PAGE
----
Margaret Olley had a big weekend by anyone’s standard, let alone for an 88-year old. On Saturday, Australia’s Governor-General, Quentin Bryce, and her husband, Michael, brought around a picnic hamper for a lunch that extended through the afternoon, as others joined the gathering. And all weekend, The Grande Dame of Australian art shuffled about her sprawling Paddington home, putting the finishing touches to what was to have been her first exhibition in four years.
Her house guest and close friend, the Queensland art dealer, Philip Bacon, spent Monday helping Olley prepare more than a dozen works to be photographed this week for the catalogue. And then in the early evening, the two embraced and Bacon left for the airport to return to Brisbane. Margaret Olley pottered some more and then went to bed. She died in her sleep sometime during the night.
It’s hard to imagine a better ending for someone who was easily the best loved figure in Australian art. In a milieu wracked by intense rivalry and bitchiness, no one ever seems to have had a bad word to say about Margaret. She counted most of the country’s foremost artists as close friends and while never a striking beauty, had sat for many of them. Her portrait by William Dobell won the Archibald Prize in 1948 and is considered one of Australia’s most celebrated pictures. And life seemed to come full circle when another portrait of Margaret by Ben Quilty won the Archibald this year.
She was never in the front rank of Australian painters herself but her works – mostly still lifes – are prized nonetheless and especially beyond the confines of the art world. The public loved them and they loved Margaret, who not only painted pictures they could immediately relate to but was accessible and down-to-earth herself. That esteem was burnished by Olley’s extraordinary generosity. She’d made a lot of money out of her works and a string of canny real estate investments. But she was an almost reckless giver, so much so that towards the end, her friends worried about her own financial security. She never married or had children.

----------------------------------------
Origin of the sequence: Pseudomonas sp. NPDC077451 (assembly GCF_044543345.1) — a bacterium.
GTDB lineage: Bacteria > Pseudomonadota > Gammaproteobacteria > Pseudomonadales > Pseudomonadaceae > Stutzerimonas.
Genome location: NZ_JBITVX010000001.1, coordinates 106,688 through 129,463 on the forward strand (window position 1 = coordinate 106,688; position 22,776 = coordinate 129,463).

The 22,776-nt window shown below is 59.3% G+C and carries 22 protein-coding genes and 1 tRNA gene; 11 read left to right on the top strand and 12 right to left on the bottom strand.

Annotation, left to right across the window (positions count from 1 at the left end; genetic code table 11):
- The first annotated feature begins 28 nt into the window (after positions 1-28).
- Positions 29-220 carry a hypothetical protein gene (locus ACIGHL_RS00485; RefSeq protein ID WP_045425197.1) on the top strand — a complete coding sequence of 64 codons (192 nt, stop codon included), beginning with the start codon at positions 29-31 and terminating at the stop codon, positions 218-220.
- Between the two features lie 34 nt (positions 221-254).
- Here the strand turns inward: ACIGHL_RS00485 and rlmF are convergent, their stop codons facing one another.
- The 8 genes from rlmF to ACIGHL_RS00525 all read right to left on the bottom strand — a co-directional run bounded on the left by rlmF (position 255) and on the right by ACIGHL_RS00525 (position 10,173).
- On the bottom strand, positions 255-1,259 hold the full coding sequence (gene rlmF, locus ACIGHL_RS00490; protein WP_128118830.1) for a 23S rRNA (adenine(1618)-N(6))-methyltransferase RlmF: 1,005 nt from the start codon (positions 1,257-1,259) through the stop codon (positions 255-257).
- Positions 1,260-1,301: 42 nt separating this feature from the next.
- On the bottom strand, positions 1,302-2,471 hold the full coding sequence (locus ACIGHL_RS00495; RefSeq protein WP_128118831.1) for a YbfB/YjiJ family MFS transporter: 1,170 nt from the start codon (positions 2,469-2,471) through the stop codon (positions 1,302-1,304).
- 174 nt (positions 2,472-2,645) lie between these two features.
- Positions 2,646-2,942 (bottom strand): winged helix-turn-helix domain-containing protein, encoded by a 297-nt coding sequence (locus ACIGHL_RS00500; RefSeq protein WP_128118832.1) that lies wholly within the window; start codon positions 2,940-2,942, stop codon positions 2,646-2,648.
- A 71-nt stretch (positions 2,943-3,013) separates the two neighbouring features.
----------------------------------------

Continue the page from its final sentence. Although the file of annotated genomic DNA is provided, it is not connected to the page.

Margaret Olley donated works to regional galleries across the country. And she endowed the venerable Art Gallery of New South Wales with a staggering $16-million over the years, according its equally venerable curator, Edmund Capon. She either donated or contributed to the purchase of 140 works in the gallery’s inventory and once wrote a cheque for a million dollars when Capon happened to mention that he’d love to buy a Degas. These are adornments to the national estate by one artist perhaps unrivaled in the history of Australian art.
Grubsheet – as a working television journalist – had the pleasure of visiting Margaret Olley’s Paddington home on two occasions, both of them memorable. Set on two blocks, the main room was a vast studio cum museum cum bric-a-brac collection – a veritable tableau of real life still lifes. You could sense in an instant that within these walls were the subjects of many of Olley’s works. Here and there, vases of flowers in various states of decay, artifacts from Olley’s global travels, the ordinary detritus of a life well lived and paintings in various stages of progress. The combined effect was spellbinding, so much so that Margaret’s close friend, the satirist Barry Humphries, has suggested that the whole room be transported for display at the Art Gallery of New South Wales.